Brooklyn Nets: The New York Metropolitan Transportation Authority. There is much excitement about the Nets playing games in Brooklyn, as well as jokes about their players hobnobbing with buzzbands and dressing like designer hobos. The truth, however, is that everyone associated with the franchise will live in Manhattan and spend very little time living like a character from "Girls." They will all need unlimited-ride subway tickets, and the MTA is here to exploit that.
Chicago Bulls: Jenga. Without Derrick Rose at full strength, the Bulls could have a hard time staying among the league's elite. In Jenga, removing just one piece can make the whole structure fall apart. Also, it is very cheap, just like Chicago's free-agent pickups this offseason.
Cleveland Cavaliers: Quicken Loans. Around the time of the housing crisis, Dan Gilbert's Quicken Loans came under fire for its predatory loaning practices. Nevertheless, Gilbert took the moral high ground during LeBron James' poorly conceived departure from Cleveland. Is there any reason he'd stop now and avoid giving one of his businesses more attention, especially with the Cavs looking much improved?
Detroit Pistons: Ford Taurus. A solid, affordable car from Detroit that neither inspires nor offends. A vessel that gets you from place to place, and little more. Who needs personality?
Milwaukee Bucks: Target crewneck undershirts. Head coach Scott Skiles is a man of simple tastes. He will not allow his team members to advertise anything that calls attention to itself.
Indiana Pacers: Miracle Whip. A few years ago, the Pacers were like mayonnaise — boring, plain, and a potential health risk. Now, they're good, and hip, and basically like Miracle Whip, which promotes itself as anything but ordinary. I've never had it, but I can only assume they lace their product with LSD.
Miami Heat: Polo Ralph Lauren. A high-class aesthetic for all. Elitist style manufactured for a class slightly below, though affordable enough to seem attainable.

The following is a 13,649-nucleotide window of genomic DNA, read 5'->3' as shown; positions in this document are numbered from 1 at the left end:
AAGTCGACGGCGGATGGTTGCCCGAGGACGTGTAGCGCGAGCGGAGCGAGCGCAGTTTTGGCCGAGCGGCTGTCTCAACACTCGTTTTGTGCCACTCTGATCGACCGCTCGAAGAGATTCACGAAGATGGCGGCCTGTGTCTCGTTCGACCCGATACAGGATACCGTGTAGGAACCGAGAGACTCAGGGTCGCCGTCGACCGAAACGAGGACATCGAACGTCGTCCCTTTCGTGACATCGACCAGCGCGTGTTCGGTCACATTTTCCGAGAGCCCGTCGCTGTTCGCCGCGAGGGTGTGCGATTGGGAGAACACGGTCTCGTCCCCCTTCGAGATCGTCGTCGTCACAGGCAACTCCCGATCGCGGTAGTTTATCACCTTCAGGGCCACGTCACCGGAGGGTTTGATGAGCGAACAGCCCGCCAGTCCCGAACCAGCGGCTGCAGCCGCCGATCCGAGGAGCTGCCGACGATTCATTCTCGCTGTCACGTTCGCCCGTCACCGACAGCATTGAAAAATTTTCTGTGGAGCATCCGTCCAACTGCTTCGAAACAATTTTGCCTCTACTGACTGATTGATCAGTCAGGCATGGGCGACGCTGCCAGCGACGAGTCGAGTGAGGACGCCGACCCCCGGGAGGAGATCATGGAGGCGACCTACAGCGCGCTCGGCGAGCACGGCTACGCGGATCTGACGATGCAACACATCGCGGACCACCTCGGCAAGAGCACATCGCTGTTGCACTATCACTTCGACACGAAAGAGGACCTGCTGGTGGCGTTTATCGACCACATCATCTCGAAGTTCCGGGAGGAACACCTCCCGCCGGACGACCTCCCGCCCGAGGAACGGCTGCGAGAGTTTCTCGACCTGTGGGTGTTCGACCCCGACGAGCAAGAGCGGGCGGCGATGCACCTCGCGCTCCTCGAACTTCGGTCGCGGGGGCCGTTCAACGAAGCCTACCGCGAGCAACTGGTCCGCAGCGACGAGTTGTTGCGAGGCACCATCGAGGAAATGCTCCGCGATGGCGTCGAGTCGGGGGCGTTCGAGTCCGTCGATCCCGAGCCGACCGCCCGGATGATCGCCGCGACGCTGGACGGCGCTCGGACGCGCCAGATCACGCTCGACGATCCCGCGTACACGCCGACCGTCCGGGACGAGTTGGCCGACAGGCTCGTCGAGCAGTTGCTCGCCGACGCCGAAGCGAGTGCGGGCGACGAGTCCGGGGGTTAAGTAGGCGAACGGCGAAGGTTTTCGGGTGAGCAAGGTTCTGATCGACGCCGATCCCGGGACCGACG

Atlanta Hawks: The Nelly album "Suit/Sweat." The Hawks are trying to remake their image into that of a professional, Spurs-like organization after years of being poorly run. They want to be businessmen. Unfortunately for new GM Danny Ferry and the others who run the organization, they can't say goodbye to their partying ways just yet. They must balance their personalities, just like on this classic album by the master of American hip-hop.
Orlando Magic: Excedrin. Because this Dwight Howard headache isn't going to end anytime soon.
Washington Wizards: Pull-Ups Training Pants. The Wizards have hopes of making the playoffs this season and have constructed their roster accordingly. The problem here is that teams usually don't suddenly become postseason contenders, especially when their most important player (John Wall, in this case) is still learning how to be a top dog. Pull-Ups are a useful between-stages item and will help fans understand exactly what they are watching in DC.
Charlotte Bobcats: Bobcat Goldthwait. It might seem natural for owner Michael Jordan to use his eponymous Nike brand on his team's jerseys, but he would never align himself with such a terrible team. However, because the Bobcats are so bad, they cannot attract any companies and must settle for a funny-voiced yet interesting comedian/actor/writer/director.
Oklahoma City Thunder: "The Avengers" on Blu-Ray/DVD. Mark Ruffalo, who plays the Hulk in the Marvel blockbuster, is a big enemy of hydrofracking, an energy-company practice advocated by OKC co-owner Aubrey McClendon. In order to prevent future complaints, McClendon will allow Ruffalo to advertise his movies on Thunder uniforms.
Denver Nuggets: Skittles Riddles. The Nuggets' strength is in their depth, but that means they often don't know which player will be their best scoring option on any particular night. Skittles Riddles are just as delicious as regular Skittles, except the buyer doesn't know which flavor is which. What a delightful surprise!